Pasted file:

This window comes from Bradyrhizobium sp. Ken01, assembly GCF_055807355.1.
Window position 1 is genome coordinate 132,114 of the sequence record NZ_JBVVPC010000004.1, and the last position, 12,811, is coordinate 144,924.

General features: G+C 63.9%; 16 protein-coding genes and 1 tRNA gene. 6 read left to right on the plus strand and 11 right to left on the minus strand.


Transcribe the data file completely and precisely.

This window comes from Bradyrhizobium sp. Ken01, assembly GCF_055807355.1.
Window position 1 is genome coordinate 132,114 of the sequence record NZ_JBVVPC010000004.1, and the last position, 12,811, is coordinate 144,924.

General features: G+C 63.9%; 16 protein-coding genes and 1 tRNA gene. 6 read left to right on the plus strand and 11 right to left on the minus strand.